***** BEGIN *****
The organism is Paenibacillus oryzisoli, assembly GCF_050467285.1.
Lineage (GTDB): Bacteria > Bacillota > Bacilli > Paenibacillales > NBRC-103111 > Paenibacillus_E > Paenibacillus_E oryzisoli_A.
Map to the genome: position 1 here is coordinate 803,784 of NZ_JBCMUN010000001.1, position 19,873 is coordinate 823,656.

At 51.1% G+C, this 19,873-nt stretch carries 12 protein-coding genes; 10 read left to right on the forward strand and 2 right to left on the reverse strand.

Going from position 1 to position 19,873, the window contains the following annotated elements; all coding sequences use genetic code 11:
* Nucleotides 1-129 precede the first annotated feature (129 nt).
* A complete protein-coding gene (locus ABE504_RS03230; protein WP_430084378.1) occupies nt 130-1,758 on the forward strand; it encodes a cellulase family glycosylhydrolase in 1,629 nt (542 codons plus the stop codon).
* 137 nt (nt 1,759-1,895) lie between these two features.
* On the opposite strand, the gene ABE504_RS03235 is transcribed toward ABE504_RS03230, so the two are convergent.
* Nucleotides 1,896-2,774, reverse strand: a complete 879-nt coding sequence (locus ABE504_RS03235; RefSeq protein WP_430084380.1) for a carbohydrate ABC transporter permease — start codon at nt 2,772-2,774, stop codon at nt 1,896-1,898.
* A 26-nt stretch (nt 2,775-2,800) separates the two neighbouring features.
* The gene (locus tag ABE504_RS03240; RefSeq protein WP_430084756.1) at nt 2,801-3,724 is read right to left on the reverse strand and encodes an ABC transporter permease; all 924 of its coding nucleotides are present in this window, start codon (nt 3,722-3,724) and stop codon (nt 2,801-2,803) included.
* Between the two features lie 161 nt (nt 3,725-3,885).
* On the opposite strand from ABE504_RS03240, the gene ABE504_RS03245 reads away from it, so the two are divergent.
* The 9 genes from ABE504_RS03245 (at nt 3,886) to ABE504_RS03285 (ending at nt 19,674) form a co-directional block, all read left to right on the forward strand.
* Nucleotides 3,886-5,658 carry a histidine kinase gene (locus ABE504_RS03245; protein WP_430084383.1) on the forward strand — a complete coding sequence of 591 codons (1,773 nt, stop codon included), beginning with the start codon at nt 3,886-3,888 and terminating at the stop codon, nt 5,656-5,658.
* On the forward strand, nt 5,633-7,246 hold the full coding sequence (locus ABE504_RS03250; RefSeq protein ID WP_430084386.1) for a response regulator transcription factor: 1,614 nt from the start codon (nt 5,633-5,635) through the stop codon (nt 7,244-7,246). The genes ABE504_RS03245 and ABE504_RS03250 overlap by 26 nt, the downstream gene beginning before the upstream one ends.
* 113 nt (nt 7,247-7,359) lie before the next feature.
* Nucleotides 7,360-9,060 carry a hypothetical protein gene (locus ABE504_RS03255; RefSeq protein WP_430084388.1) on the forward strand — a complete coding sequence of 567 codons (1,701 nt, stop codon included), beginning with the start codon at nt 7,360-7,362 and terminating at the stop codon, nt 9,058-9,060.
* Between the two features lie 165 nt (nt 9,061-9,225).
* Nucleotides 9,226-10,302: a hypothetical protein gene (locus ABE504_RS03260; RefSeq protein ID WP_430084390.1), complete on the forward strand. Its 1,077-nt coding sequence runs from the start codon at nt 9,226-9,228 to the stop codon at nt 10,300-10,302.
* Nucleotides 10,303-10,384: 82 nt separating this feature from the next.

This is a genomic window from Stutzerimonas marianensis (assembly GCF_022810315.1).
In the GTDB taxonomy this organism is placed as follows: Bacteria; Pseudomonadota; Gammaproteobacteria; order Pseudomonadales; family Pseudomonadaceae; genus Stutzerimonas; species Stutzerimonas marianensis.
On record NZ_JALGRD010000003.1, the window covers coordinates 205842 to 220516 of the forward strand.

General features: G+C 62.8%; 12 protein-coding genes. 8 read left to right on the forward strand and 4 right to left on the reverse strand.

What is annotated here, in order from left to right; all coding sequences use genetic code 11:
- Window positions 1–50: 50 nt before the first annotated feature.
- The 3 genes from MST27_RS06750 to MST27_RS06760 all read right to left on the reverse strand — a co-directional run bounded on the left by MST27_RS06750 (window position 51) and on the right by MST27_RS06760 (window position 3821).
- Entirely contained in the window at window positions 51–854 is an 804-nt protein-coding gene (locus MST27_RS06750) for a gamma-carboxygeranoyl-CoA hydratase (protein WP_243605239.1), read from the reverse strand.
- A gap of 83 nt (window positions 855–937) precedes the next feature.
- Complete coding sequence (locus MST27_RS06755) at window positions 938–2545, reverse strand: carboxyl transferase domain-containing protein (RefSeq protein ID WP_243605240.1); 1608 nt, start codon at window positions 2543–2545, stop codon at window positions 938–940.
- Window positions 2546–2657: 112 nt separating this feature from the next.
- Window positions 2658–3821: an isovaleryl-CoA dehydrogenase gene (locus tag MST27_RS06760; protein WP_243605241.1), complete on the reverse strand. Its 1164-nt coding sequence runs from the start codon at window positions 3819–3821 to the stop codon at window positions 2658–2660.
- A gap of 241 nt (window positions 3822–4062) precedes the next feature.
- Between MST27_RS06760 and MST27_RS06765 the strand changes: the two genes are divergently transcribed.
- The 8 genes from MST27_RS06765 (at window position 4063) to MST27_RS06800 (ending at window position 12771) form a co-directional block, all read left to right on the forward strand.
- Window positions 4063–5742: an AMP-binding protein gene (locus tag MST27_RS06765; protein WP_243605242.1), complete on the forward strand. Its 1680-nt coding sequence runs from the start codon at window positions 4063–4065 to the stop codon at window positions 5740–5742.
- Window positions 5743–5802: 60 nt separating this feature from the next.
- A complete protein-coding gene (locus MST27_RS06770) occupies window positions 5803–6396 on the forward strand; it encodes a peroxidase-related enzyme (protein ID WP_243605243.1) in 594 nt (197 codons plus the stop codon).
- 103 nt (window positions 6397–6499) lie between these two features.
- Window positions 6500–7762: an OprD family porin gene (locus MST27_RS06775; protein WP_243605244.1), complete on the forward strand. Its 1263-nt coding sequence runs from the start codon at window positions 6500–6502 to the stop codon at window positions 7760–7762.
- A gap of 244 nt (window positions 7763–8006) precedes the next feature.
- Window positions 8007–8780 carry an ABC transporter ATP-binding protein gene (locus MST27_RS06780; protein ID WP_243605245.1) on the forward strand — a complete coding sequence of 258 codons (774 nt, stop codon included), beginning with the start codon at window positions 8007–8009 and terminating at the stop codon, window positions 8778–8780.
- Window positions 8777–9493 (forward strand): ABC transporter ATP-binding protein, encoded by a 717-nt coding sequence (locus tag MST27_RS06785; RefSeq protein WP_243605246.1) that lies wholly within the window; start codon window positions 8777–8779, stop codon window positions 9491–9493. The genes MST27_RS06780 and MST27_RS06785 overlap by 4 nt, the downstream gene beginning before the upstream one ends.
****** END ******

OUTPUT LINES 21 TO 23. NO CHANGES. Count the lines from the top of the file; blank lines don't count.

* Nucleotides 9,226-10,302: a hypothetical protein gene (locus ABE504_RS03260; RefSeq protein ID WP_430084390.1), complete on the forward strand. Its 1,077-nt coding sequence runs from the start codon at nt 9,226-9,228 to the stop codon at nt 10,300-10,302.
* Nucleotides 10,303-10,384: 82 nt separating this feature from the next.

This is a genomic window from Stutzerimonas marianensis (assembly GCF_022810315.1).